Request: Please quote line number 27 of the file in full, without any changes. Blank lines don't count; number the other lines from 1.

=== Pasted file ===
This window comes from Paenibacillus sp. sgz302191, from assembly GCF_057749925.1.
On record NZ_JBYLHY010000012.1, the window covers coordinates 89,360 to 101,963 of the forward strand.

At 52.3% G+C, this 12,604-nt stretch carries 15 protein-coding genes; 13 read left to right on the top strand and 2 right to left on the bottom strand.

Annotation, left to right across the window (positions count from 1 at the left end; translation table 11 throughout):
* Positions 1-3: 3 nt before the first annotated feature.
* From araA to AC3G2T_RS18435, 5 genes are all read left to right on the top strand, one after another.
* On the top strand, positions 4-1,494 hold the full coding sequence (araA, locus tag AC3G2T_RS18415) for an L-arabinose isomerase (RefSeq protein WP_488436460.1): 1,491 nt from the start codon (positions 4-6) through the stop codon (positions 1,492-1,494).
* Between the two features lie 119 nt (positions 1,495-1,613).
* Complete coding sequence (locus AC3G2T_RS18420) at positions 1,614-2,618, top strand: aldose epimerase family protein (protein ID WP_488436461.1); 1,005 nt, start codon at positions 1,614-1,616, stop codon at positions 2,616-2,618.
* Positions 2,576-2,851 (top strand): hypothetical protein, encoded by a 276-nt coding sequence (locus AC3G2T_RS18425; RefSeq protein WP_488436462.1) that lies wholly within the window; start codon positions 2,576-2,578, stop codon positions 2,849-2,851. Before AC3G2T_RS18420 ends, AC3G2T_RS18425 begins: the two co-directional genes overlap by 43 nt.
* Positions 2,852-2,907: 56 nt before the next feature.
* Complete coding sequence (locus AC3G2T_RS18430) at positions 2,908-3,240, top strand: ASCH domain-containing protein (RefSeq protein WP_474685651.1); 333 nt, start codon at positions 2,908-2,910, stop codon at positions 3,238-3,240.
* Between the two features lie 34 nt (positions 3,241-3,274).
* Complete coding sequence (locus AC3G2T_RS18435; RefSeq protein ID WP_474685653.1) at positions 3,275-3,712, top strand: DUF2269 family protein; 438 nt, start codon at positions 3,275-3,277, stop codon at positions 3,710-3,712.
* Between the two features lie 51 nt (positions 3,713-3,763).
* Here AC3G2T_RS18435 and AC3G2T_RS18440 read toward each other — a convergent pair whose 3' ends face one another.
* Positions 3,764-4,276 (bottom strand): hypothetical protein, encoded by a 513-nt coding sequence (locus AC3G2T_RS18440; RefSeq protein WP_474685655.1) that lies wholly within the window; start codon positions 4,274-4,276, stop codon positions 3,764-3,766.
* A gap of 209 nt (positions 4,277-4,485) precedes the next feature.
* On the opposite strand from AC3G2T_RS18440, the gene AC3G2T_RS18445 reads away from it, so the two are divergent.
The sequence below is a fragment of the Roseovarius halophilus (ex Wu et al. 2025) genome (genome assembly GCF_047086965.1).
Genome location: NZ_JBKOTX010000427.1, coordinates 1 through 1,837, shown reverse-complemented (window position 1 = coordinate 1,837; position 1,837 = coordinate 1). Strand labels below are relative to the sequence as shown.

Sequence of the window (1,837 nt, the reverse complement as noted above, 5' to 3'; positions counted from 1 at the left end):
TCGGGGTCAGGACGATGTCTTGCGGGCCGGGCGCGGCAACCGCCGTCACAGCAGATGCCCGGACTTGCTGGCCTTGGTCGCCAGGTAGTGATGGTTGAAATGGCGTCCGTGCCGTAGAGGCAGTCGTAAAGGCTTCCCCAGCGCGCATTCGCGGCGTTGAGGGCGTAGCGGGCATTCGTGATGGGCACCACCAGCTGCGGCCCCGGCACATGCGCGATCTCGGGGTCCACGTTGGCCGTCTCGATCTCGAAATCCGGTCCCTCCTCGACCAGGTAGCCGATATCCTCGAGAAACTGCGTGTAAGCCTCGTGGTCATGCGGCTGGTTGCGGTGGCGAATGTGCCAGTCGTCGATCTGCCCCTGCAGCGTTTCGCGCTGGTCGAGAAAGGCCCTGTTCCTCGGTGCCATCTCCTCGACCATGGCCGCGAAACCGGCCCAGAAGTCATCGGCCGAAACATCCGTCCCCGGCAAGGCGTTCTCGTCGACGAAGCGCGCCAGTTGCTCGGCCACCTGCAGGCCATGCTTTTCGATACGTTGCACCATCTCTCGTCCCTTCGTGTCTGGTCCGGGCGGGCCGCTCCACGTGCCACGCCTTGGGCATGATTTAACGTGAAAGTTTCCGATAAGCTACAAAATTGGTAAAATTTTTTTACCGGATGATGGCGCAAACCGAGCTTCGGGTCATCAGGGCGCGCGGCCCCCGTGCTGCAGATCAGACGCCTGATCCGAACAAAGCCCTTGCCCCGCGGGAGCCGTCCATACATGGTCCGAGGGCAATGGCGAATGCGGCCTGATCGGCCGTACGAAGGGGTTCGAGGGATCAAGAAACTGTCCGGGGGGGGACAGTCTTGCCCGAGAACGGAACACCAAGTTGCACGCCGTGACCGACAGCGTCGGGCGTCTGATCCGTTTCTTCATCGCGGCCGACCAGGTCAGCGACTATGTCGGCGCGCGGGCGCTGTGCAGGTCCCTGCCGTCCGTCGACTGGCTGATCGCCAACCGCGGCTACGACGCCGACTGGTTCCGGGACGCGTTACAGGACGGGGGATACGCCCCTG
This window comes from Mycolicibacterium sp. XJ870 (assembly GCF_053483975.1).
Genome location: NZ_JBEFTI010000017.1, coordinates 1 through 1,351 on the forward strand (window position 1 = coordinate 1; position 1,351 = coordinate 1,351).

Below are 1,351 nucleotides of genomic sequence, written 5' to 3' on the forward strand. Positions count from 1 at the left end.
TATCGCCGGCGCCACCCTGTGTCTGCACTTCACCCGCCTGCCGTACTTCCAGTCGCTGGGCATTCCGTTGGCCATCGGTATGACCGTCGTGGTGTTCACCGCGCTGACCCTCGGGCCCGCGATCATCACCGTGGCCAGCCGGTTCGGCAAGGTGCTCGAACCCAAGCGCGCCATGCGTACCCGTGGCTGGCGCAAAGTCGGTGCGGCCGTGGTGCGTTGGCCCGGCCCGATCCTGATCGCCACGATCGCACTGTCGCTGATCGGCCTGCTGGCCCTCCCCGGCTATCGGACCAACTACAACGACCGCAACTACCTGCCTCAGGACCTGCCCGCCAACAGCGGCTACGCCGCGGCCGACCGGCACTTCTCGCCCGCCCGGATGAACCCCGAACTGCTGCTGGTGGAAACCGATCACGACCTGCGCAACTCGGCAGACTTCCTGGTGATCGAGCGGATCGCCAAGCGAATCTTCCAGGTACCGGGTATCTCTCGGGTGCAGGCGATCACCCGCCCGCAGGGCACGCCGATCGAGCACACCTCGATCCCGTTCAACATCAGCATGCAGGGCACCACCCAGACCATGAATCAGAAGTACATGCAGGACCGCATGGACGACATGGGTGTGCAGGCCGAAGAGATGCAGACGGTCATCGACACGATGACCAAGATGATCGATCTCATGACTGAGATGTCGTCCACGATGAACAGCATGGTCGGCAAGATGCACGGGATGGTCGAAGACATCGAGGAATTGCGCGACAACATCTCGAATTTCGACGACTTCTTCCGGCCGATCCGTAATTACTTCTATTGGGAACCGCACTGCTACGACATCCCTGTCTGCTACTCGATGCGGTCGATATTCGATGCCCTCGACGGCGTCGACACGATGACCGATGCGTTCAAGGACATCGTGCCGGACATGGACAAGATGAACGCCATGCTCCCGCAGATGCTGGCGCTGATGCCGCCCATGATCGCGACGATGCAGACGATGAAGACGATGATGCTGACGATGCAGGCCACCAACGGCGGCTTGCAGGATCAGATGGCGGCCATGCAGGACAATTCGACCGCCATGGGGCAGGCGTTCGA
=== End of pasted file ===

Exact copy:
TATCGCCGGCGCCACCCTGTGTCTGCACTTCACCCGCCTGCCGTACTTCCAGTCGCTGGGCATTCCGTTGGCCATCGGTATGACCGTCGTGGTGTTCACCGCGCTGACCCTCGGGCCCGCGATCATCACCGTGGCCAGCCGGTTCGGCAAGGTGCTCGAACCCAAGCGCGCCATGCGTACCCGTGGCTGGCGCAAAGTCGGTGCGGCCGTGGTGCGTTGGCCCGGCCCGATCCTGATCGCCACGATCGCACTGTCGCTGATCGGCCTGCTGGCCCTCCCCGGCTATCGGACCAACTACAACGACCGCAACTACCTGCCTCAGGACCTGCCCGCCAACAGCGGCTACGCCGCGGCCGACCGGCACTTCTCGCCCGCCCGGATGAACCCCGAACTGCTGCTGGTGGAAACCGATCACGACCTGCGCAACTCGGCAGACTTCCTGGTGATCGAGCGGATCGCCAAGCGAATCTTCCAGGTACCGGGTATCTCTCGGGTGCAGGCGATCACCCGCCCGCAGGGCACGCCGATCGAGCACACCTCGATCCCGTTCAACATCAGCATGCAGGGCACCACCCAGACCATGAATCAGAAGTACATGCAGGACCGCATGGACGACATGGGTGTGCAGGCCGAAGAGATGCAGACGGTCATCGACACGATGACCAAGATGATCGATCTCATGACTGAGATGTCGTCCACGATGAACAGCATGGTCGGCAAGATGCACGGGATGGTCGAAGACATCGAGGAATTGCGCGACAACATCTCGAATTTCGACGACTTCTTCCGGCCGATCCGTAATTACTTCTATTGGGAACCGCACTGCTACGACATCCCTGTCTGCTACTCGATGCGGTCGATATTCGATGCCCTCGACGGCGTCGACACGATGACCGATGCGTTCAAGGACATCGTGCCGGACATGGACAAGATGAACGCCATGCTCCCGCAGATGCTGGCGCTGATGCCGCCCATGATCGCGACGATGCAGACGATGAAGACGATGATGCTGACGATGCAGGCCACCAACGGCGGCTTGCAGGATCAGATGGCGGCCATGCAGGACAATTCGACCGCCATGGGGCAGGCGTTCGA